Hours after launching its moon mission, China on Monday said it was ready to cooperate with India in space.
Early Monday, China launched the Chang'e-3 lunar probe with the country's first moon rover aboard with the state media calling it “a significant step toward deep space exploration”.
The probe's carrier, an enhanced Long March-3B rocket, blasted off from the Xichang Satellite Launch Center insouthwest China at 1:30 a.m.
Chang'e-3 is expected to land on the moon in mid-December to become China's first spacecraft to soft land on the surface of an extraterrestrial body.
State media reported that a telescope will be set up on the moon, for the first time in human history, to observe the plasma sphere over the Earth and survey the moon surface through radar.
“The lunar probe mission is of great scientific and economic significance,” said Sun Zezhou, chief designer of the lunar probe.
Chang'e-3, comprising a lander and a moon rover called “Yutu” (Jade Rabbit), presents a modern scientific version of an ancient Chinese myth.
The former Soviet Union first landed its probe on the moon on Jan. 31, 1966, while the United States first sent human beings to the moon in 1969.
China has been keenly watching the steady progress in outer space of India’s maiden Mars orbiter, Mangalyaan, since it was launched weeks ago.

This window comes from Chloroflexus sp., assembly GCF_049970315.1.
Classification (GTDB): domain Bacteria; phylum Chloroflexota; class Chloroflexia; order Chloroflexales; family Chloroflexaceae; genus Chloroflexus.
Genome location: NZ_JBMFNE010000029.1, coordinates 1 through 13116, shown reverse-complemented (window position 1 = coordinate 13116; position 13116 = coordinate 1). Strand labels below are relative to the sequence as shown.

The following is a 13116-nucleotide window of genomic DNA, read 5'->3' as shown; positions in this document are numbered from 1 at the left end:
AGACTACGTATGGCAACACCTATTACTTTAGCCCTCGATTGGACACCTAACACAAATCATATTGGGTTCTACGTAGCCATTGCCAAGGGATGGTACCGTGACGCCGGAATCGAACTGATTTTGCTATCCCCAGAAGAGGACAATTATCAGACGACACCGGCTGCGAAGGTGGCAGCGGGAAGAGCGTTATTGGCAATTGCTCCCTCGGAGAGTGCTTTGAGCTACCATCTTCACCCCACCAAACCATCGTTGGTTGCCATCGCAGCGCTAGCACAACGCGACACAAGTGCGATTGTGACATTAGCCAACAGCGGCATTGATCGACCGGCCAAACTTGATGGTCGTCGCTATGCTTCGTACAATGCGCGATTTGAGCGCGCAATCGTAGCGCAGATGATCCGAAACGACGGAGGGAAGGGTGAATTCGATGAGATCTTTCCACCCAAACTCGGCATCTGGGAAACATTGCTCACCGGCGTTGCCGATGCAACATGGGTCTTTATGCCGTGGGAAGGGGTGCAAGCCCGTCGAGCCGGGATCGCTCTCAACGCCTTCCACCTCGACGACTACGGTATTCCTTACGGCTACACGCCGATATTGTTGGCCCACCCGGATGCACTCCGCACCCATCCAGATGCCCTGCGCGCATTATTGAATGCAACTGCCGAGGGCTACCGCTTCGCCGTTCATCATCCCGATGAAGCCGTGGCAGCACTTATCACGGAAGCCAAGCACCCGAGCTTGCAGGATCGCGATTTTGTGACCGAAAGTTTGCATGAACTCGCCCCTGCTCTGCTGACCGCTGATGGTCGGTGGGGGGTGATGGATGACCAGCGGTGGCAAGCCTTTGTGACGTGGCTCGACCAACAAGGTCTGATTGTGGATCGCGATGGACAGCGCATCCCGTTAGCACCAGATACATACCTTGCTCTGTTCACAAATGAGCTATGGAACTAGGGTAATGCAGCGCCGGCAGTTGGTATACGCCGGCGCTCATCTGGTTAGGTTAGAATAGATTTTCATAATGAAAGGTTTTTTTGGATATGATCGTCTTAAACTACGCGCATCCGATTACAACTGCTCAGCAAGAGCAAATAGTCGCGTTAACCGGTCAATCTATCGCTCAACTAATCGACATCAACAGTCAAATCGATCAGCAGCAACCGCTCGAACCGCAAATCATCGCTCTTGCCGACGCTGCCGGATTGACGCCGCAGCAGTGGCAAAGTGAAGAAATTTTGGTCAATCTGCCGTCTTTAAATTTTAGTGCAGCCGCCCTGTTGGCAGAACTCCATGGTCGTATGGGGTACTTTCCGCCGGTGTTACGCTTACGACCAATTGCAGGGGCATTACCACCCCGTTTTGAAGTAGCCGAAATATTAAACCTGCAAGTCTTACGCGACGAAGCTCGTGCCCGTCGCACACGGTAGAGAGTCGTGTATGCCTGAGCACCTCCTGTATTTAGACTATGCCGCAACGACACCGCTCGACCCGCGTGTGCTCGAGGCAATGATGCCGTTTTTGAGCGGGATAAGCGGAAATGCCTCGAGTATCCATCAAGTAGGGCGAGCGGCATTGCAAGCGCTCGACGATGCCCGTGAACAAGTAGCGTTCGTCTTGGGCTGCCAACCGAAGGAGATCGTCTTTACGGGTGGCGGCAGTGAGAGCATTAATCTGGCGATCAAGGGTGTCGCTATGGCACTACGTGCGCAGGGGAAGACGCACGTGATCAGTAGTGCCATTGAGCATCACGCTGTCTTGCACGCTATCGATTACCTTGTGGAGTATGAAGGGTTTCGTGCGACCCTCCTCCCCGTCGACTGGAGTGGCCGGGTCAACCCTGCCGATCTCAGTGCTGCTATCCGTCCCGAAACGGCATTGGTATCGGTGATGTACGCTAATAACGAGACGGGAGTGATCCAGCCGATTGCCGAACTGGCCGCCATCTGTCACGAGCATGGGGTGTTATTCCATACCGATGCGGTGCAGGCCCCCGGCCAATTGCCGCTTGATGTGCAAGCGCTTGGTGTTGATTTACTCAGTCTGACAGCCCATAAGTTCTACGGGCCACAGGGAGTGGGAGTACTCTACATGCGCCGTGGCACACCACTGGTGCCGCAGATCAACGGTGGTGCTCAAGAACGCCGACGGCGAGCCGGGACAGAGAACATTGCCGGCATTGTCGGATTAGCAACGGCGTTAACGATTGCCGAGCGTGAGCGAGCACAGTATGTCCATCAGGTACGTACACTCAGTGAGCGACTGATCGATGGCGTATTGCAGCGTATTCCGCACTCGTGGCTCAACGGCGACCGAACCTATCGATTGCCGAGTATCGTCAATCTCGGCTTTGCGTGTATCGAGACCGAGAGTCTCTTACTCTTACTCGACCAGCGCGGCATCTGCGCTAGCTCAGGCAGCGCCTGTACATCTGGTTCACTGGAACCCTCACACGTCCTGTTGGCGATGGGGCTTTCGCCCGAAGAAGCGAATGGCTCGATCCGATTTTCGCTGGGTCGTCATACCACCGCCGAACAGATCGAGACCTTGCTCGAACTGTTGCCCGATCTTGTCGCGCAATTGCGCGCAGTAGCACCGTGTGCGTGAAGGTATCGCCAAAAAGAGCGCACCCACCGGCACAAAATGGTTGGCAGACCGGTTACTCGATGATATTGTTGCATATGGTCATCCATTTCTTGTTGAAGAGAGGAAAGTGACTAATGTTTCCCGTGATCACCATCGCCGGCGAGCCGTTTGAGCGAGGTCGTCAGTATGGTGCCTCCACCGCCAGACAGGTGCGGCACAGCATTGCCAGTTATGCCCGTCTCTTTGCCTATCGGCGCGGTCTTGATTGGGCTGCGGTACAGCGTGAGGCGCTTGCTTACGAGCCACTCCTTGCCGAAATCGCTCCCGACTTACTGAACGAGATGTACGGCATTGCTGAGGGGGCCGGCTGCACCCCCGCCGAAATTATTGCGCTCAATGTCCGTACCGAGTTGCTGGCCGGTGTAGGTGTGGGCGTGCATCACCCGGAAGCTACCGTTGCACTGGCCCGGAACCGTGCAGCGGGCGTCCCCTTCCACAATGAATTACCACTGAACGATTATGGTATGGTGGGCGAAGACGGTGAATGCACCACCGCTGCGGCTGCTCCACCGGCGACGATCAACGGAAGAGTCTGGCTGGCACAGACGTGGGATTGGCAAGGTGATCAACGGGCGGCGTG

“About a day before the launch of Chang'e-3, India's maiden Mars orbiter, named Mangalyaan, left the Earth early on Sunday for a 300-day journey to the Red Planet,” Xinhua, China’s state-run official news agency, reported on Monday.
It quoted one of the country’s top space scientists, Li Benzheng, deputy commander-in-chief of China’s lunar program, as saying Chinese scientists were ready to cooperate with other countries in the field of space.
“Chinese space scientists are looking forward to cooperation with other countries, including the country's close neighbor India. Li Benzheng, deputy commander-in-chief of China's lunar program, told media earlier that China's space exploration does not aim at competition,” Xinhua said.
“We are open in our lunar program, and cooperation from other countries is welcome,” he said, adding: “We hopeto explore and use space for more resources to promote human development.”
China has already sent manned missions to space but with India launching the internationally acclaimed and closely followed Mars mission, the space race between the two giant neighbours is expected to get closer and sharper.
The Indian spacecraft is expected to reach the orbit of Mars in the next 300 days.
China’s ambitious space program wants to land a manned mission to the moon sometime after 2020.
“China's Mars probe rode piggyback on a Russian spacecraft that failed to leave Earth's orbit in November 2011. The spacecraft crumbled in the atmosphere and its fragments fell into the Pacific Ocean,” Reuters news agency saidin a report.